cause growers and their business allies generally accepted the sampeon image as their restrictionist adversaries, they could not contenthat Mexicans possessed the character from which this country coufashion acceptable citizens. Instead, employers tried to manipulathe stereotype in such a way as to demonstrate that Mexicans woulnot have a detrimental impact on American society. They arguethat the Mexican's inborn traits made him a lesser racial menacethan any other unskilled labor group. Because Mexicans were herently tractable, growers asserted, they minded their own buness, willingly separated themselves from whites, and caused fsocial problems. "They are a very docile people," said CongressmJohn Nance Garner of Texas, the future Vice President. "They be imposed on; the sheriff can go out and make them do anythingThat is the way they are."74 C. S. Brown, an Arizona cotton farme71 House Committee on Immigration and Naturalization, Hearings on WestHemisphere Immigration, 231-232; and Hearings on Immigration from Countriof the Western Hemisphere, 276.72 Senate Committee on Immigration, Hearings on Restriction of Western Hemsphere Immigration, 26-30.73 House Committee on Immigration and Naturalization, Hearings on WestHemisphere Immigration, 228; Senate Committee on Immigration, Hearings on striction of Western Hemisphere Immigration, 45, 60; C. C. Teague, "A Statemeon Mexican Immigration," Saturday Evening Post, CC (March 10, 1928), 170.74 House Committee on Immigration and Naturalization, Hearings on SeasonalThis content downloaded from 188.8.131.52 on Sat, 17 Sep 2016 19:20:52 UTCAll use subject to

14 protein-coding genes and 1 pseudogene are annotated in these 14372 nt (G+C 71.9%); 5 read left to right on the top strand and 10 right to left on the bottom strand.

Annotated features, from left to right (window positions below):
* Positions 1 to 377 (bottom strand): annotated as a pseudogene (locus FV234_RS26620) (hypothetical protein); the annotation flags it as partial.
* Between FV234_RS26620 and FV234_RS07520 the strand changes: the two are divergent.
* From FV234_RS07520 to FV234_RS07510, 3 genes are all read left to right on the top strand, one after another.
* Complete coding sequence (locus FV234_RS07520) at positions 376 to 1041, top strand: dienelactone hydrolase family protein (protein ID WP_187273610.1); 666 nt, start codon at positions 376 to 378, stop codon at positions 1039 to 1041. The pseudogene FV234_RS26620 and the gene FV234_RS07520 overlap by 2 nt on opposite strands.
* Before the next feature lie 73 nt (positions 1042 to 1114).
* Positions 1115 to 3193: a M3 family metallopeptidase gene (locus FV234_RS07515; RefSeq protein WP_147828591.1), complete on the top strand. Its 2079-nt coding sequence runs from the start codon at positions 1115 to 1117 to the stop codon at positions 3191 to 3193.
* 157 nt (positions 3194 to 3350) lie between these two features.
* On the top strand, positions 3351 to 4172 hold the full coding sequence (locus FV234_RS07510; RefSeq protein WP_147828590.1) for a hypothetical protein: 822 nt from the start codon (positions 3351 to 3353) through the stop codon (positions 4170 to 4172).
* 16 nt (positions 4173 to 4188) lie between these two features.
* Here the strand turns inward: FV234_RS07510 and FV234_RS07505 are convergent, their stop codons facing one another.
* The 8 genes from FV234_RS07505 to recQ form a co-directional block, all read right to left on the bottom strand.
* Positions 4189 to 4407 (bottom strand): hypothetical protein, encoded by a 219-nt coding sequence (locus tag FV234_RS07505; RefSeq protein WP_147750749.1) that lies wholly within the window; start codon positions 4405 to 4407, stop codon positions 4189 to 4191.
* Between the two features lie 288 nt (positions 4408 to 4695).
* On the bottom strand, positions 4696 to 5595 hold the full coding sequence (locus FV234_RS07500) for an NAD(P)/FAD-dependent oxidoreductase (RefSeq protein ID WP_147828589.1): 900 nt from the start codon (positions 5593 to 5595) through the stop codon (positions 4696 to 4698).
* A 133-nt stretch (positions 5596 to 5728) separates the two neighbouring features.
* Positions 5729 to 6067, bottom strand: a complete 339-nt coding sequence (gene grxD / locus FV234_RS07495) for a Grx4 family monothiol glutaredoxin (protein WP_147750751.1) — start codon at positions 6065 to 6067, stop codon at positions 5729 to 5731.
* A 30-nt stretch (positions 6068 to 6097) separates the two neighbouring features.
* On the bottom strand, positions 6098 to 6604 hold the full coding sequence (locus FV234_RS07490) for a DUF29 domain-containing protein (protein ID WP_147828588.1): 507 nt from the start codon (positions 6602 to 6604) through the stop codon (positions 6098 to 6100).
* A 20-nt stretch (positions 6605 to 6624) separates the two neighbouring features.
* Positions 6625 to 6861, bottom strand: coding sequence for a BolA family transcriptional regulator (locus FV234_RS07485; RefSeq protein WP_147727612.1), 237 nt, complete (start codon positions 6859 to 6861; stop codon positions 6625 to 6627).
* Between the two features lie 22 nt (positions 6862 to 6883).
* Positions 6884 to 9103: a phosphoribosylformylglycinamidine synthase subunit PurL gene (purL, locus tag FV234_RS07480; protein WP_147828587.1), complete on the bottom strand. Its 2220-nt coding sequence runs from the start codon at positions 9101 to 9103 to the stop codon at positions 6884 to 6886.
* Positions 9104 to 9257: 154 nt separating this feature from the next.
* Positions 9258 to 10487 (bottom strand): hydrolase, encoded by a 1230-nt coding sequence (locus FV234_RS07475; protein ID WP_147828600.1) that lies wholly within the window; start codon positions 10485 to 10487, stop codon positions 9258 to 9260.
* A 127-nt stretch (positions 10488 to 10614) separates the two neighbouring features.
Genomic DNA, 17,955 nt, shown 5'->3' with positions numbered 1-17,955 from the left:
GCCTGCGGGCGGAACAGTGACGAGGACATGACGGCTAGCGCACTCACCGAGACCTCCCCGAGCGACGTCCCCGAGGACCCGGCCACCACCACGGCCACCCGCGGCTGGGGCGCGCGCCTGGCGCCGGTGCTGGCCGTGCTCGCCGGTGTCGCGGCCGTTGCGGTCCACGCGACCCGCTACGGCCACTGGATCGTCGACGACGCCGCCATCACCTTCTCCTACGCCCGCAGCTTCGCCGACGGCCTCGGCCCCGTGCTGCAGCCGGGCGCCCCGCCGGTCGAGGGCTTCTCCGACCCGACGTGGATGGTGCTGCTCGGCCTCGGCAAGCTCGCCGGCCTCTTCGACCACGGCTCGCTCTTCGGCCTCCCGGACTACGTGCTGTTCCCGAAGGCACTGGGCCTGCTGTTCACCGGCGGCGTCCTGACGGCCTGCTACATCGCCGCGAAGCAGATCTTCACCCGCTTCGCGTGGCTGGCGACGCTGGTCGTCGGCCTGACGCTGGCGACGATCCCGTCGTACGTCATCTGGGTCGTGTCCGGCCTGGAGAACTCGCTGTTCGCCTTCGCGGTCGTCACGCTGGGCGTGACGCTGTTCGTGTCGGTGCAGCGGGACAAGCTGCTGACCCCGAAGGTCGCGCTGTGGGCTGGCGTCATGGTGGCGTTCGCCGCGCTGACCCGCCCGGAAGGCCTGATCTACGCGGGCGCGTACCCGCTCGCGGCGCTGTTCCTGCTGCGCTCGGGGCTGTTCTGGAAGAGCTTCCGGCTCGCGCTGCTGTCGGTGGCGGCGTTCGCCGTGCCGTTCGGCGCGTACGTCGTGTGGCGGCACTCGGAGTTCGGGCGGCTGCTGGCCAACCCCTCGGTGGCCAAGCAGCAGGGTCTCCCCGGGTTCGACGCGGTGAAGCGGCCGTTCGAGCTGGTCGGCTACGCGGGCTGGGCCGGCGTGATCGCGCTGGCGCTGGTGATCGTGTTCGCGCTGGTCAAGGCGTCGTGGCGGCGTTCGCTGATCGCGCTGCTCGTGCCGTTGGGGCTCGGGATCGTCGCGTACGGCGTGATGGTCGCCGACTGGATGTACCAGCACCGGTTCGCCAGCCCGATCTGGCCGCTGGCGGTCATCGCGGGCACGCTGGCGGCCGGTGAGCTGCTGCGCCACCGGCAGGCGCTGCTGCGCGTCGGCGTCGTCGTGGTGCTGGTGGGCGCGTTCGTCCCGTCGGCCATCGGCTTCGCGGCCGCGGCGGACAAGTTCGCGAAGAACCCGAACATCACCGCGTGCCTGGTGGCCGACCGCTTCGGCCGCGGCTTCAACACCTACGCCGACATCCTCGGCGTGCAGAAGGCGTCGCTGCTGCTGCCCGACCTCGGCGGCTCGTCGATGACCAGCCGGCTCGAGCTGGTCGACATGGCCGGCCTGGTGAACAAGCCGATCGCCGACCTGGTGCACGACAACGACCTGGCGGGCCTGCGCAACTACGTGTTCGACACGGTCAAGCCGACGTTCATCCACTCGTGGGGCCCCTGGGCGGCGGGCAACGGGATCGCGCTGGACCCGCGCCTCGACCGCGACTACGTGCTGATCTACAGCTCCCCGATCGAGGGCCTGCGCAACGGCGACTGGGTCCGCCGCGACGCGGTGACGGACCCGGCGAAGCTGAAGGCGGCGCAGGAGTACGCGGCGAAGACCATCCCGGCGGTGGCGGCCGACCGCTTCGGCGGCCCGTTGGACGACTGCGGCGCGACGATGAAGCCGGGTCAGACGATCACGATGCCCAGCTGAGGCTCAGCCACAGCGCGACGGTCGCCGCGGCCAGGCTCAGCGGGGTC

Perceptions of the Mexican Immigrantrepresenting his state's Farm Bureau, testified that southwesterngrowers were naturally endowed with skill in the handling of Mexi-cans. Just as southerners were particularly adept at controllingblacks, so "we of the Southwest . . . know the Mexican; we knowhow to please him and how to get him to please us."75To further bolster their position, employers contended that inthe event Congress curtailed Mexican immigration, they would becompelled to turn to far more undesirable groups-blacks, PuertoRicans, or Filipinos-to meet the Southwest's unskilled laborneeds.76 "The American negro we all know," said Ralph Taylor, agrower spokesman. "Are we Americans, with a full knowledge ofthe very serious racial problems which he has brought to the Southand other parts of America, willing deliberately to spread him overthe rest of the country in ever increasing numbers?"77 The PuertoRican represented a racial menace even more insidious than theNegro, according to George Clements, director of the Los AngelesChamber of Commerce's agricultural department. "While they allhave negro blood within their veins, the greater part of them arewithout those physical markings which can only protect society.